• Now, my body wants to get to the ground because of gravity.
  • And the tunnel is blasting air up, for me, at about 95 or 100 mph… (label with 95-100
  • mph underneath 43 - 45 m/s)
  • For a professional stunt flyer, the wind speed could be as high as 150 mph.
  • I’m clearly not a professional.
  • The point is, I can float in a wind tunnel because of those opposing forces: gravity
  • in one direction and the collisions of air molecules in the other.
  • An object floating in a wind tunnel is experiencing the same net forces as an object falling at
  • terminal velocity.
  • So when we suspend a droplet of water in the wind tunnel, we’re seeing exactly what we’d
  • see if we were falling through the air, next to a raindrop, at terminal velocity!
  • And what we see is definitely not the old shape we drew when we were kids.
  • Real raindrops actually come in four rough shapes.
  • We’ll call them: spheres, burger buns, pancakes, and parachutes.
  • Around 1900, a farmer-turned-amateur scientist named Wilson Bentley started putting out pans
  • of flour, to collect raindrops and measure their size.
  • He measured 70 different rainstorms this way!
  • And Bentley realized no matter what the conditions, most raindrops that hit the ground are small.
  • And around the same time, German physicist Philipp Lenard figured out a way to look at
  • raindrops as they were falling -  he built a vertical wind tunnel!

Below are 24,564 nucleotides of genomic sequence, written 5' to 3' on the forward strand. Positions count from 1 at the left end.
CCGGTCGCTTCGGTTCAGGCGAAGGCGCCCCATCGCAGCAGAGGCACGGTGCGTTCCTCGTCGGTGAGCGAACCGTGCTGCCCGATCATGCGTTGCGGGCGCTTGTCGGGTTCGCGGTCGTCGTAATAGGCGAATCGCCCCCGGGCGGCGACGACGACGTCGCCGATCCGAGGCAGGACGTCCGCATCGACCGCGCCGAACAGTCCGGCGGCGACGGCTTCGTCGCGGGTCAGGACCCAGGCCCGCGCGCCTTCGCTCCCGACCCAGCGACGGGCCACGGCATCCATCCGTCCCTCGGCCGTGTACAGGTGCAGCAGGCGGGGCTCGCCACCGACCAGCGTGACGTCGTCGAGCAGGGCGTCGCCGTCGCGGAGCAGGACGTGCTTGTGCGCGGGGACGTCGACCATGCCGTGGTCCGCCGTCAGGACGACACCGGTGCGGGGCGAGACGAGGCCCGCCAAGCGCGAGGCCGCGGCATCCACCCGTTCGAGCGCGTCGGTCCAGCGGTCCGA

• What he saw was that the biggest drops didn’t stay big for long.
  • Remember how I said spherical, blobby shapes minimize surface area thanks to surface tension?
  • The smallest cloud droplets start out as these spheres.
  • But on the way down, small drops bump into each other and combine into bigger ones.
  • Those larger raindrops have more surface area for air to push on, so they flatten out even
  • more.
  • Once a drop reaches five-to-six millimeters – that’s about the size of a housefly
  • – it’ll go from bun shaped, to parachute shaped.
  • And as it gets bigger, it rips itself apart: The force from air becomes more than the attraction
  • between water molecules, and it scatters into a bunch of smaller, rounder drops.
  • So how big can a raindrop be?
  • That’s hard to say - but in tests they rarely ever hit 7mm across before they break apart.
  • So.
  • Physics tells us rain is more pancakes and hamburgers than teardrops.
  • Hopefully I didn’t ruin your childhood.
  • Stay curious.

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What do raindrops look like? Exactly how we drew them as kids, right? Wrong! Teardrop-shaped rain is physically impossible. This week I went inside a vertical wind tunnel to bring you the true shape of rain.

Special thanks to iFly Indoor Skydiving in Austin, TX! Learn more about their STEM field trips: https://www.iflyworld.com/programs/stem-field-trips/

REFERENCES:

Dr. Scot Martin, Laboratory of Environmental Chemistry at Harvard University https://www.seas.harvard.edu/directory/smartin

Terminal Velocity of Raindrops Aloft
https://journals.ametsoc.org/doi/10.1175/1520-0450%281969%29008%3C0249%3ATVORA%3E2.0.CO%3B2

The Terminal Velocity of Fall for Water Droplets in Stagnant Air
https://journals.ametsoc.org/doi/pdf/10.1175/1520-0469%281949%29006%3C0243%3ATTVOFF%3E2.0.CO%3B2

Single-Drop Fragmentation Determines Size Distribution of Raindrops
https://www.nature.com/articles/nphys1340